Wednesday, November 30, 2005

Okinawa, the Origin of Karate

According to historical events, we can say that the isalnd of Okinawa, was the most important of these group of islands between China and Japan, these islands were known as RYU-KYU. It is located to south of Japan and it counts with a surface of 1.220 square Kilometers. Through history, both Japan and China contributed in a great way to the development of the island.

The society of Okinawa stays in hermetism until approximately the 9th century. This made its evolution slower but not less important. Okinawa’s development starts with the 9th century in the period known as the age of iron, being this time when they made their first contacts with the outside. Towards the 11th century the leaders of the tribes called AJI, established their positions in the different regions due to the use of iron introduced by Japan.

The technical and cultural convergences between Japan and Okinawa made possible the increase of Okinawa’s economical productivity and better horizons of the relations between them despite their differences.

During this period the inhabitants of the Okinawa island lived principally on the base of agriculture and fishing, they used elements made of stone until they discovered iron. Regarding their language, they used what was considered a japanese dialect, but the okinawan dialect extinguished between the third and the sixth century.

During the YAYOI period the relations between China and Japan started to deteriorate for basically two reasons, in the first place because China’s importance was growing to Okinwa and in second place because Japan enters the iron period, suffering radical transformations, and leaving Okinawa behind this evolution.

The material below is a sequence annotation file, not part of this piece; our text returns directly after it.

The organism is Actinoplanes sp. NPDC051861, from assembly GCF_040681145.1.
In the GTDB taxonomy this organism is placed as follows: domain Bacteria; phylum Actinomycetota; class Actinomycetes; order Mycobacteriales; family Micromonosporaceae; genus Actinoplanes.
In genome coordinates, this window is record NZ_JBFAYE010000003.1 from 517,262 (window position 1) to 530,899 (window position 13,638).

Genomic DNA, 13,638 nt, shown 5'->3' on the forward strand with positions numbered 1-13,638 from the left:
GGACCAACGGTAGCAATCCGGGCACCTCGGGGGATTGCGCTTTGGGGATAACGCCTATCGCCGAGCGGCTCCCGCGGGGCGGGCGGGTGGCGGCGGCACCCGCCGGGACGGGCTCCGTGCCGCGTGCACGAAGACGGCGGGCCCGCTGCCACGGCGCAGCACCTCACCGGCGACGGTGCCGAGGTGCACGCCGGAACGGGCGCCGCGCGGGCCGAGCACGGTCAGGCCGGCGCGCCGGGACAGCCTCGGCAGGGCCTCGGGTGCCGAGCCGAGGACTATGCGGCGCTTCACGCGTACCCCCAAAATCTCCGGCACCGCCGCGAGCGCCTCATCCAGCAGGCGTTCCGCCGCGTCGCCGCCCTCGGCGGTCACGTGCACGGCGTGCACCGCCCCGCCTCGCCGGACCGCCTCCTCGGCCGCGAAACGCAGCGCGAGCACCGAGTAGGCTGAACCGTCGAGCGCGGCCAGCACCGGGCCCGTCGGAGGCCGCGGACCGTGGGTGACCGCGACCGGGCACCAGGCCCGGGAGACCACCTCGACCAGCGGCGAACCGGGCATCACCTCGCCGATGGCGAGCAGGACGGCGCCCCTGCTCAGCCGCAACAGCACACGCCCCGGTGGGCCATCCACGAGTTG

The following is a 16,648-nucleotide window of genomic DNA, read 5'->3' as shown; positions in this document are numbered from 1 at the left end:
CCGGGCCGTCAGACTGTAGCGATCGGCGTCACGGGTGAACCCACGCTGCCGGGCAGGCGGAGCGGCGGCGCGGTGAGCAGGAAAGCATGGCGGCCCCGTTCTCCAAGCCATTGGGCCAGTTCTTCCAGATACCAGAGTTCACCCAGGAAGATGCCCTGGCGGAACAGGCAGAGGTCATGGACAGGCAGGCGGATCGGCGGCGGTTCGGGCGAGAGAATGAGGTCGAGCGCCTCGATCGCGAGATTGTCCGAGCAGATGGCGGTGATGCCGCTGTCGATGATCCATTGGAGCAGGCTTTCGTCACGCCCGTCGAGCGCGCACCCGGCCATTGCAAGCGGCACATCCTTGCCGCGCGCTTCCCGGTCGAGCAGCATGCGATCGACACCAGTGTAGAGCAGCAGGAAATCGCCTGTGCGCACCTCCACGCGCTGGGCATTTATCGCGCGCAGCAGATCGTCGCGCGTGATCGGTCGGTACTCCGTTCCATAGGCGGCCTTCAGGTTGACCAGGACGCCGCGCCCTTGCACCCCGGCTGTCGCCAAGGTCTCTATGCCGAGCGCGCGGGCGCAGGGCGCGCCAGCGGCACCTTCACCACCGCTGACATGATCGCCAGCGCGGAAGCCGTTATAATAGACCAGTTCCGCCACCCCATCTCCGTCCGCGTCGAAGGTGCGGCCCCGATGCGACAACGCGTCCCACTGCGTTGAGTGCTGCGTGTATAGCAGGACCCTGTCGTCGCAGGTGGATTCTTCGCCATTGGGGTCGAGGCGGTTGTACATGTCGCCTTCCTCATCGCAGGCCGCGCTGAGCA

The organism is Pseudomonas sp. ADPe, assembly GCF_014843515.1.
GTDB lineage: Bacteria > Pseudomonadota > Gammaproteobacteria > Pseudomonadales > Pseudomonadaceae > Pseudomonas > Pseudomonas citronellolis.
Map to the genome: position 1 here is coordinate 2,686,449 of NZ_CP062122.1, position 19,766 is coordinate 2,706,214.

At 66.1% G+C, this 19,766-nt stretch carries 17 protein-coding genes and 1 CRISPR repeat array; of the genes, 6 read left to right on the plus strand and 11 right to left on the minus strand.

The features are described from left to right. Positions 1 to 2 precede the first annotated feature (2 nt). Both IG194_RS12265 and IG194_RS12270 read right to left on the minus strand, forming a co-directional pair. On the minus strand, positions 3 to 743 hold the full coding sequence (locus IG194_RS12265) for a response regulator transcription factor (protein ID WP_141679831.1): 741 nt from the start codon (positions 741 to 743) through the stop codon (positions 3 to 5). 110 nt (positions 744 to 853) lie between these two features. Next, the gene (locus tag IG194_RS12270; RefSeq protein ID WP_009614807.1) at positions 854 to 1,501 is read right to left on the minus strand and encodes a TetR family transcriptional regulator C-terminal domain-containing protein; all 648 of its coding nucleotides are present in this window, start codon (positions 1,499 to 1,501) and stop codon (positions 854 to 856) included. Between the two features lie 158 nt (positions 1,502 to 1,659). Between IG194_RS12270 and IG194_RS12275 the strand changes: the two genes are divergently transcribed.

Nonetheless the chinese culture is of great influence to Japan. Japan grows considerably in comparison to its previous evolution and even the government is constructed on the base of the chinese model. In this era, from the 12th to the 14th century, was also the apogee in Okinawa, increasing the number of contacts with the outside being always the most beneficial those with China. Approximately until the 11th century, tools made of wood and bone were used in the island. The importance of the iron form Japan gave a great impulse to the cultural development of Okinawa, adding not only agricultural knowledge, also writing and philosophical religious ideas, like Zen Buddhism.

During the rest of the centuries, XII y XIII, many hostilities had place between the local chiefs and the alliances of the region, this brought as a consequence in the XIV century, the division of the island in three kingdoms or federal states conformed by tribal communities and divide by mountains, these were CHUZAN (mountain of the middle), NANZAN (south mountain), HOKUZAN (north mountain). This period was known as the SAN-ZAN, period of the three mountains.

An agrarian revolution took place in this period due to the use of iron, it is in the XV century when the historical era starts on the island. As a consequence of the chiefs individual contacts with the state of China, both SATTO King of Chuzan, ONFU SATTO king of Nanzan and HASY King of Hokuzan tried to achieve independent relations with China.

Despite these conflicts the Okinawan society progressed quickly, certain chinese letters speak with surprise of how natives from Okinawa, in their commercial relations, refused luxury articles and preferred those more useful. With the use of iron as a material for the manufacturing of working tools the productivity increased in many areas like agriculture and fishing, both were the base of the islands economy. At the same time of this prosperity, the internal conflicts finished which helped the union of the island and to the creation of one unique and organized state leaded by a King.